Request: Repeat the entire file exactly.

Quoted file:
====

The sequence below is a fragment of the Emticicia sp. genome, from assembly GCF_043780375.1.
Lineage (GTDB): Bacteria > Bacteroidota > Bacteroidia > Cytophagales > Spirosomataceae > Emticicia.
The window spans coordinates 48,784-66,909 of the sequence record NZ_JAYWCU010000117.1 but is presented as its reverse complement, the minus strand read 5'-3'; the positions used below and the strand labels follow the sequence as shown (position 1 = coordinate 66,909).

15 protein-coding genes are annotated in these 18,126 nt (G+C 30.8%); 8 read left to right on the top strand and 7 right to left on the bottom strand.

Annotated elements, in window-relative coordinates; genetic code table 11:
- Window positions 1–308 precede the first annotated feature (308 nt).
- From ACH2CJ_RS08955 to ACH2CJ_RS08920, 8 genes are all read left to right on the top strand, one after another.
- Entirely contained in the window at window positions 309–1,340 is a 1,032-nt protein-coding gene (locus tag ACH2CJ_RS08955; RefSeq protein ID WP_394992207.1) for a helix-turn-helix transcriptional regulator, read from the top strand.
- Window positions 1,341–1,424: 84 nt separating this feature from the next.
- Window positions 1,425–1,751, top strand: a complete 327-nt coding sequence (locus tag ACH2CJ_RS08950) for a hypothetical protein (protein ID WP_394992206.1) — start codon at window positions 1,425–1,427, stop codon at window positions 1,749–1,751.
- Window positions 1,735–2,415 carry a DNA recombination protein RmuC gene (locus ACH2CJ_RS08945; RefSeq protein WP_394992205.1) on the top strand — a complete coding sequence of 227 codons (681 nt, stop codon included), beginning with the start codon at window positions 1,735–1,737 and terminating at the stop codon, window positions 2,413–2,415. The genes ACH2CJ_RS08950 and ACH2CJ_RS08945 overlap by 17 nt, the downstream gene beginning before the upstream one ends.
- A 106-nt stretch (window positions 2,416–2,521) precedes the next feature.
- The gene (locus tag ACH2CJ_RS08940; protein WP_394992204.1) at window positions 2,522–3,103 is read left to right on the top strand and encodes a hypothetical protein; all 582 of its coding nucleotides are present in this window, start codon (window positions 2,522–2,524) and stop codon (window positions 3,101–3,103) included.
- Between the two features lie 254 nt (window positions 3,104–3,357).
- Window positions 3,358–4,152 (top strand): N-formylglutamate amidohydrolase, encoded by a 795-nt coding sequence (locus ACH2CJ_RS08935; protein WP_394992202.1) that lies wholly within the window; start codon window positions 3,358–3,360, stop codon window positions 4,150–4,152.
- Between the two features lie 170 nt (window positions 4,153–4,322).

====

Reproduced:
The sequence below is a fragment of the Emticicia sp. genome, from assembly GCF_043780375.1.
Lineage (GTDB): Bacteria > Bacteroidota > Bacteroidia > Cytophagales > Spirosomataceae > Emticicia.
The window spans coordinates 48,784-66,909 of the sequence record NZ_JAYWCU010000117.1 but is presented as its reverse complement, the minus strand read 5'-3'; the positions used below and the strand labels follow the sequence as shown (position 1 = coordinate 66,909).

15 protein-coding genes are annotated in these 18,126 nt (G+C 30.8%); 8 read left to right on the top strand and 7 right to left on the bottom strand.

Annotated elements, in window-relative coordinates; genetic code table 11:
- Window positions 1–308 precede the first annotated feature (308 nt).
- From ACH2CJ_RS08955 to ACH2CJ_RS08920, 8 genes are all read left to right on the top strand, one after another.
- Entirely contained in the window at window positions 309–1,340 is a 1,032-nt protein-coding gene (locus tag ACH2CJ_RS08955; RefSeq protein ID WP_394992207.1) for a helix-turn-helix transcriptional regulator, read from the top strand.
- Window positions 1,341–1,424: 84 nt separating this feature from the next.
- Window positions 1,425–1,751, top strand: a complete 327-nt coding sequence (locus tag ACH2CJ_RS08950) for a hypothetical protein (protein ID WP_394992206.1) — start codon at window positions 1,425–1,427, stop codon at window positions 1,749–1,751.
- Window positions 1,735–2,415 carry a DNA recombination protein RmuC gene (locus ACH2CJ_RS08945; RefSeq protein WP_394992205.1) on the top strand — a complete coding sequence of 227 codons (681 nt, stop codon included), beginning with the start codon at window positions 1,735–1,737 and terminating at the stop codon, window positions 2,413–2,415. The genes ACH2CJ_RS08950 and ACH2CJ_RS08945 overlap by 17 nt, the downstream gene beginning before the upstream one ends.
- A 106-nt stretch (window positions 2,416–2,521) precedes the next feature.
- The gene (locus tag ACH2CJ_RS08940; protein WP_394992204.1) at window positions 2,522–3,103 is read left to right on the top strand and encodes a hypothetical protein; all 582 of its coding nucleotides are present in this window, start codon (window positions 2,522–2,524) and stop codon (window positions 3,101–3,103) included.
- Between the two features lie 254 nt (window positions 3,104–3,357).
- Window positions 3,358–4,152 (top strand): N-formylglutamate amidohydrolase, encoded by a 795-nt coding sequence (locus ACH2CJ_RS08935; protein WP_394992202.1) that lies wholly within the window; start codon window positions 3,358–3,360, stop codon window positions 4,150–4,152.
- Between the two features lie 170 nt (window positions 4,153–4,322).